I know what you’re thinking…
“Bouncing balls? Bouncing balls on oscillating tables? Err.. ok… cool project man. Take the easy way out why don’t ya?”
That was me as well. Six weeks ago; when I was about to embark on my first ‘mathematical research project’. I thought I hit the jackpot, scoring a six week scholarship to take on a project I could finish in a few days. I can’t recall the last time I’d been so wrong; fast forward until the night before the reports due, and here I am assembling the last few graphs and figures and shoehorning them into my final report.
My task was to write a program that simulated a ball bouncing on a vertically oscillating table, and then use that simulation to explore different kinds of behaviour exhibited by the system. If I had to describe the ensuing research in as few words as possible, two words, forming a concept that Neo (aka Mr. Anderson) should be more than familiar with, come to mind…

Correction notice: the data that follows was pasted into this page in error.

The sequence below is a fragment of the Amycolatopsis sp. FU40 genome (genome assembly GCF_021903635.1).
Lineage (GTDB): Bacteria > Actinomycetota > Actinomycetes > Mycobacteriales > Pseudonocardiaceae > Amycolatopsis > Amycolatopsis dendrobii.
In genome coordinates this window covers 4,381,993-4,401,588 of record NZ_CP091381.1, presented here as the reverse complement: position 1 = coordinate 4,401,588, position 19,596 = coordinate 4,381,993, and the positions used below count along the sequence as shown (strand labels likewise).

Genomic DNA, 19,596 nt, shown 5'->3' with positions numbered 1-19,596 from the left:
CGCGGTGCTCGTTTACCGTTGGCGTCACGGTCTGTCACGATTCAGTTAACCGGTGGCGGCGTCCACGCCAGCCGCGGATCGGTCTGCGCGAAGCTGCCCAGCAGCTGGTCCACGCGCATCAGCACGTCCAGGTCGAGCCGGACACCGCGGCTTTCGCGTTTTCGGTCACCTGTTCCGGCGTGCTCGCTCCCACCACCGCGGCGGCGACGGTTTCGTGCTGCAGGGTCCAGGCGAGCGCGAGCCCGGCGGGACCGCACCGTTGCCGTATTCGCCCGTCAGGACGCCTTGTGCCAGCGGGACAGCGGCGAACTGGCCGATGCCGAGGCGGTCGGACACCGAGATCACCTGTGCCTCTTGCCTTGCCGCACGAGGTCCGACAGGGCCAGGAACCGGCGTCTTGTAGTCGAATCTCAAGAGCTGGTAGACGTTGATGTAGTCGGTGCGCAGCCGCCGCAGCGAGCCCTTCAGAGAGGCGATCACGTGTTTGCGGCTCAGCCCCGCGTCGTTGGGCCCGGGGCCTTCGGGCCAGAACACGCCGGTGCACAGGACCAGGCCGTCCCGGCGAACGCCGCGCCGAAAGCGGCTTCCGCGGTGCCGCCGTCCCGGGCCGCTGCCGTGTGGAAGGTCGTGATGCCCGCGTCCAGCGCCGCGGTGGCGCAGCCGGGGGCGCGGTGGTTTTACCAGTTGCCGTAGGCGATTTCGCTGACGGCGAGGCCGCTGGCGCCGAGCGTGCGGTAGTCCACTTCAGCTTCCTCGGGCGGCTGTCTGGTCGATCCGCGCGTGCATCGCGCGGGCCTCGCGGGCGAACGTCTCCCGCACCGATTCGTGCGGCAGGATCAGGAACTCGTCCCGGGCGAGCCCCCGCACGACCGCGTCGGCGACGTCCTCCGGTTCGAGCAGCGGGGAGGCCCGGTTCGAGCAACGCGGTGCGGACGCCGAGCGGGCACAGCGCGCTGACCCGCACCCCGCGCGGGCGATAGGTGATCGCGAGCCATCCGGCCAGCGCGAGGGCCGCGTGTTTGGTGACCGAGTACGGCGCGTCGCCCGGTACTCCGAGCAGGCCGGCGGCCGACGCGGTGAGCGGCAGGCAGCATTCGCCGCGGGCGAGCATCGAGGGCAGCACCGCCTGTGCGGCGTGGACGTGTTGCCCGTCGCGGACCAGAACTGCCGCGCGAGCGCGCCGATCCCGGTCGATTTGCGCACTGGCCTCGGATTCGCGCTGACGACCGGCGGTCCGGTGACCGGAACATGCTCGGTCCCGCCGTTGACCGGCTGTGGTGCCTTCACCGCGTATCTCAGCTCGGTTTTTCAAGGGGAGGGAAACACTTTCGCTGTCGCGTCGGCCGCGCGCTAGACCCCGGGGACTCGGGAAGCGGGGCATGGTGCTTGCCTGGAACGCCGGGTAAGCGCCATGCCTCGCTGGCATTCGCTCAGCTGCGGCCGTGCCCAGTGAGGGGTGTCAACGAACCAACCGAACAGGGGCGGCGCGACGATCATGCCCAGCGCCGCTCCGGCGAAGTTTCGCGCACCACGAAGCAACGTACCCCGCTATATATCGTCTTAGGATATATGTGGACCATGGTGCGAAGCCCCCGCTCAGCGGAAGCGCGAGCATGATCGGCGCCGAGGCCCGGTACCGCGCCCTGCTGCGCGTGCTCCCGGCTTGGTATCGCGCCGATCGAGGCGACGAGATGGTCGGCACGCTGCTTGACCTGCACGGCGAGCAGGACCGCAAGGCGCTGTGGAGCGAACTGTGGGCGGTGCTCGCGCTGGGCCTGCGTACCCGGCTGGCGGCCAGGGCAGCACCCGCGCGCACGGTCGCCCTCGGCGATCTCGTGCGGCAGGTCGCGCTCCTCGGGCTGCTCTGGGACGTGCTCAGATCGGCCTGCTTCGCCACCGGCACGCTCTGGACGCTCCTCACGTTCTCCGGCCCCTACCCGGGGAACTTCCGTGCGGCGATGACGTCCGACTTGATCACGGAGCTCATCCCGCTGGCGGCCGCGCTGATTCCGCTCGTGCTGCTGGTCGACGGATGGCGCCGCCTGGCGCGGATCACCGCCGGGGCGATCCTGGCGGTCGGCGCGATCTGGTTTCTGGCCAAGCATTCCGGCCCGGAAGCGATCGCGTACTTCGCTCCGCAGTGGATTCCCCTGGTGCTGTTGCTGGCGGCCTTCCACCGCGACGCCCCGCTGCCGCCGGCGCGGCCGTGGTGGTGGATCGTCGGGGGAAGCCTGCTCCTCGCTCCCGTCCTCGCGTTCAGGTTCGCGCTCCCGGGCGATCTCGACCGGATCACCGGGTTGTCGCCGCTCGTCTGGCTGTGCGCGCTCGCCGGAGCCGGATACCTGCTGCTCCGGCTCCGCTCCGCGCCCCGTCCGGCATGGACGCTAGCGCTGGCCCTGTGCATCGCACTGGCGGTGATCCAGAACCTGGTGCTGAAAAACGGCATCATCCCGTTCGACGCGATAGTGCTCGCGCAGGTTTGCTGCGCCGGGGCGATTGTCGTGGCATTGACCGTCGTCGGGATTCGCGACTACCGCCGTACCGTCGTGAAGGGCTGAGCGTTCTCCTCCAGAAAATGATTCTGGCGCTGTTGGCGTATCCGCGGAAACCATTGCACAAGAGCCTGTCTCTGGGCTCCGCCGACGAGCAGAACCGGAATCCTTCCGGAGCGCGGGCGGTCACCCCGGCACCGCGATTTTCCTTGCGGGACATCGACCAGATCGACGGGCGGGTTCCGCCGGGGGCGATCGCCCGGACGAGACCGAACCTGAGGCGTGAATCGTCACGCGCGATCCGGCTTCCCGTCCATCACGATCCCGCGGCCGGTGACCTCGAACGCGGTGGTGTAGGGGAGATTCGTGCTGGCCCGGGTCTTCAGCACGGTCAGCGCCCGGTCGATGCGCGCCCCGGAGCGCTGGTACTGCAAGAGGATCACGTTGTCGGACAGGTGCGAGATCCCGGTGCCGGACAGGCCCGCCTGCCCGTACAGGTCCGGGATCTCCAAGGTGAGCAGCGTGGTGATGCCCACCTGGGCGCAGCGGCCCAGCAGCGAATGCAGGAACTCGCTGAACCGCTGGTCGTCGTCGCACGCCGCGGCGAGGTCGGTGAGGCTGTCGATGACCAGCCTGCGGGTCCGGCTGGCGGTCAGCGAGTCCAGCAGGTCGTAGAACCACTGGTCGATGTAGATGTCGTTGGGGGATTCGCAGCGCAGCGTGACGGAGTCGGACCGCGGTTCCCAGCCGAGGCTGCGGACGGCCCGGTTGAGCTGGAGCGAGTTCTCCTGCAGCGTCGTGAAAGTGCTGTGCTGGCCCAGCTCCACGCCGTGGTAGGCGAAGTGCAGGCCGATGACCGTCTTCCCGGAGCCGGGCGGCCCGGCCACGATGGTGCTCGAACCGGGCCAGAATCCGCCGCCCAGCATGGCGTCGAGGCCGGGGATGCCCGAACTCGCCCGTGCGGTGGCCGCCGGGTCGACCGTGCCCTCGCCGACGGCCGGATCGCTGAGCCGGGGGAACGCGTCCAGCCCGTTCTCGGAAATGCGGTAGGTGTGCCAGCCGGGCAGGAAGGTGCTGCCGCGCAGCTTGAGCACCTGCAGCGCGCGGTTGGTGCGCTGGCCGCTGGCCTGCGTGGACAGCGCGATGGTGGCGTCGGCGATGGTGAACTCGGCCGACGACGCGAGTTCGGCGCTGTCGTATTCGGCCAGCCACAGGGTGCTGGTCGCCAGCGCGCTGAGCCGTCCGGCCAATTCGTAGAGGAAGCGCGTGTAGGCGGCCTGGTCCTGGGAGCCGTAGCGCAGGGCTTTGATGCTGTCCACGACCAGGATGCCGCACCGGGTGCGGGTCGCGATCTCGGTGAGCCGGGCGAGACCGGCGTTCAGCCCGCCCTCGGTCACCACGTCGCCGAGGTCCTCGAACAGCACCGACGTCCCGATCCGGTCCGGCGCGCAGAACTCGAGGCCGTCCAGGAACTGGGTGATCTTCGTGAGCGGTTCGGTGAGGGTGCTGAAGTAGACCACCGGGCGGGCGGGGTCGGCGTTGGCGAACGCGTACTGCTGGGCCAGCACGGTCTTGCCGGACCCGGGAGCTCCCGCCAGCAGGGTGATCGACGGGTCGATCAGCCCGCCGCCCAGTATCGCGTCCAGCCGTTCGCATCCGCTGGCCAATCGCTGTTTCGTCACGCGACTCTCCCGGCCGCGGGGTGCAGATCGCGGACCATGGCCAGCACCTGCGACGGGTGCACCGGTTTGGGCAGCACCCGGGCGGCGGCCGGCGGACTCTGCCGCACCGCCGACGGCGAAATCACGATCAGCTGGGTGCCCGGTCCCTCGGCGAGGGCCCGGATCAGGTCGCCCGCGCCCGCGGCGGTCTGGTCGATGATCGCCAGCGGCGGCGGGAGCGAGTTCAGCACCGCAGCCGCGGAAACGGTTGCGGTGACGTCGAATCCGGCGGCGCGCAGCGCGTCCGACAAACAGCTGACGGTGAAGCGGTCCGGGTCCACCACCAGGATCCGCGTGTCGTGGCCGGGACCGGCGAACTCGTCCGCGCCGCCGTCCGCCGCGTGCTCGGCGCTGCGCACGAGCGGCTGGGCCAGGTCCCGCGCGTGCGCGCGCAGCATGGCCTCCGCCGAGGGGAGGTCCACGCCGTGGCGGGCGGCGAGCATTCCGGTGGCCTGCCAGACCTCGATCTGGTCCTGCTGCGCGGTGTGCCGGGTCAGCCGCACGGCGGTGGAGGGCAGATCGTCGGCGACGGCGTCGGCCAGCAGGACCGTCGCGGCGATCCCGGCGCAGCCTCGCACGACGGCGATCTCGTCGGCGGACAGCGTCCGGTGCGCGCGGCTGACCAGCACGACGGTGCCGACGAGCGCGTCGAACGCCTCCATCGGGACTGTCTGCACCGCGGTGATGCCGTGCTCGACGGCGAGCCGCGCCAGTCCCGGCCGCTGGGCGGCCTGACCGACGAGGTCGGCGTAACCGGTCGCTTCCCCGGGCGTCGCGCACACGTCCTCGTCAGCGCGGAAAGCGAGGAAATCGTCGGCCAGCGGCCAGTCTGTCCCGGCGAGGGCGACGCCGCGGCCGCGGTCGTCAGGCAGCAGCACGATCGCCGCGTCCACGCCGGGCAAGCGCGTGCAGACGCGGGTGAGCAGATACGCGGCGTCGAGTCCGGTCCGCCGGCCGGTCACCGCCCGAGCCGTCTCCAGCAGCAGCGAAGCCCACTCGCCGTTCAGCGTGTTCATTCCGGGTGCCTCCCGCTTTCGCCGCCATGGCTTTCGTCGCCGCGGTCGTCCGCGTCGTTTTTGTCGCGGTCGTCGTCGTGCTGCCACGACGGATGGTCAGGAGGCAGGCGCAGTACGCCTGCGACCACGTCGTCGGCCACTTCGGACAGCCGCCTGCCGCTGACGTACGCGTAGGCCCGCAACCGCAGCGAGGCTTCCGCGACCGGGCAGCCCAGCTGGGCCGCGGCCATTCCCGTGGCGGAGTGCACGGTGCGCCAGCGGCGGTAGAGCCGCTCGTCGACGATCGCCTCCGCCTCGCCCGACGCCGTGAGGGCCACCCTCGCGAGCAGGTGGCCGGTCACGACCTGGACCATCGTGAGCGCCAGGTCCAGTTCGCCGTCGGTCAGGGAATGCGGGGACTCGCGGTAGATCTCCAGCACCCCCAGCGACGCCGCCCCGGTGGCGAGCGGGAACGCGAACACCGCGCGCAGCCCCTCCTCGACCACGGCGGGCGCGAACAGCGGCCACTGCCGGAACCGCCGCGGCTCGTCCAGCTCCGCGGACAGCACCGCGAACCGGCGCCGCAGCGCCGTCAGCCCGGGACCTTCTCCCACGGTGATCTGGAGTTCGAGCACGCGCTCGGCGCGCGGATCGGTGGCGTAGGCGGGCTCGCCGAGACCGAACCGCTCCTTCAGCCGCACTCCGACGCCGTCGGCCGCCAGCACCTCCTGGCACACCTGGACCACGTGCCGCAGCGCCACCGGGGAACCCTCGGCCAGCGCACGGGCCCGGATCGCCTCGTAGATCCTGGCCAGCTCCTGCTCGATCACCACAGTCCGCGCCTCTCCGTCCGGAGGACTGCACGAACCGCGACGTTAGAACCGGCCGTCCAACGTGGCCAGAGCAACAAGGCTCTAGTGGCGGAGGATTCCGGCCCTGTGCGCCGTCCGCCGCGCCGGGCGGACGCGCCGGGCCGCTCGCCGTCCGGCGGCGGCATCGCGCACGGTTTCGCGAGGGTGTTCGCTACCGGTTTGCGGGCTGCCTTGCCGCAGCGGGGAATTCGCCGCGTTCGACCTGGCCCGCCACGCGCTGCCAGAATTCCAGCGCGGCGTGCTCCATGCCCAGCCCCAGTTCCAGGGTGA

Who would have thought that such a simple, one-dimensional system could flaunt a vast array of rich and complex behaviours? It was difficult to maintain focus on a clear goal; it was easy to get distracted by a new pretty pattern, or some odd, unexpected modes of periodic motion.
The simulations were great. They were fascinating, and I’d only scratched the surface. But I’m an engineer at heart and simulations alone would not suffice. I remember the shock that slapped my maths professor in the face when I told him I wanted to BUILD the thing irl. With as much curiosity as he had hesitancy, he agreed to let me give it a go. With a few lengths of aluminium, a 3D printer, and a bit of elbow grease I managed to conjure up something that actually seemed to work. We had a way to realise the perpetually bouncing ball I’d been dreaming of for weeks and it was really, really satisfying. Anyway, the project has drawn to a close, and we’re left with this hunk of metal that moves up and down faster than the wings of a hummingbird falling down a vacuum tube, and neither me, nor my supervisor, have the heart to just let it sit there gathering dust. So what does the future hold? More simulations and more perpetually bouncing balls ?
La Trobe University